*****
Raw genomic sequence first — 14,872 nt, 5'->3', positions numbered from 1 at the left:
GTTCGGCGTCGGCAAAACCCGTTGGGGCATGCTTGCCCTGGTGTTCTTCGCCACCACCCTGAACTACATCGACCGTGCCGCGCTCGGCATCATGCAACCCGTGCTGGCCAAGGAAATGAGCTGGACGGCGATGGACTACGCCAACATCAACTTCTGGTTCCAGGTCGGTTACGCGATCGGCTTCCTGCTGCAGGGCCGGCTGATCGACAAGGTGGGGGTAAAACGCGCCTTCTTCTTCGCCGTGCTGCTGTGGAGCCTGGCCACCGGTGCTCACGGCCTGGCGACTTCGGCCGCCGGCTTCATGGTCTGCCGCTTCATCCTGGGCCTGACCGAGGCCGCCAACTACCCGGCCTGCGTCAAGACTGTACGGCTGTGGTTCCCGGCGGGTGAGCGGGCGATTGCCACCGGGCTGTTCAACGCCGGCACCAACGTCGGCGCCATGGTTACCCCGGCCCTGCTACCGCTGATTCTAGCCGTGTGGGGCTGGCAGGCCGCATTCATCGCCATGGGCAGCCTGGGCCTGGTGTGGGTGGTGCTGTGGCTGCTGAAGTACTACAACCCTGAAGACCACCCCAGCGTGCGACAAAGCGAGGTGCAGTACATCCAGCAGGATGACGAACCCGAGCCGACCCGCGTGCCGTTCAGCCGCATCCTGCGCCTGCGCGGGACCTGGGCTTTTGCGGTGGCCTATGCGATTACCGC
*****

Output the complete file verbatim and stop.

Raw genomic sequence first — 14,872 nt, 5'->3', positions numbered from 1 at the left:
GTTCGGCGTCGGCAAAACCCGTTGGGGCATGCTTGCCCTGGTGTTCTTCGCCACCACCCTGAACTACATCGACCGTGCCGCGCTCGGCATCATGCAACCCGTGCTGGCCAAGGAAATGAGCTGGACGGCGATGGACTACGCCAACATCAACTTCTGGTTCCAGGTCGGTTACGCGATCGGCTTCCTGCTGCAGGGCCGGCTGATCGACAAGGTGGGGGTAAAACGCGCCTTCTTCTTCGCCGTGCTGCTGTGGAGCCTGGCCACCGGTGCTCACGGCCTGGCGACTTCGGCCGCCGGCTTCATGGTCTGCCGCTTCATCCTGGGCCTGACCGAGGCCGCCAACTACCCGGCCTGCGTCAAGACTGTACGGCTGTGGTTCCCGGCGGGTGAGCGGGCGATTGCCACCGGGCTGTTCAACGCCGGCACCAACGTCGGCGCCATGGTTACCCCGGCCCTGCTACCGCTGATTCTAGCCGTGTGGGGCTGGCAGGCCGCATTCATCGCCATGGGCAGCCTGGGCCTGGTGTGGGTGGTGCTGTGGCTGCTGAAGTACTACAACCCTGAAGACCACCCCAGCGTGCGACAAAGCGAGGTGCAGTACATCCAGCAGGATGACGAACCCGAGCCGACCCGCGTGCCGTTCAGCCGCATCCTGCGCCTGCGCGGGACCTGGGCTTTTGCGGTGGCCTATGCGATTACCGC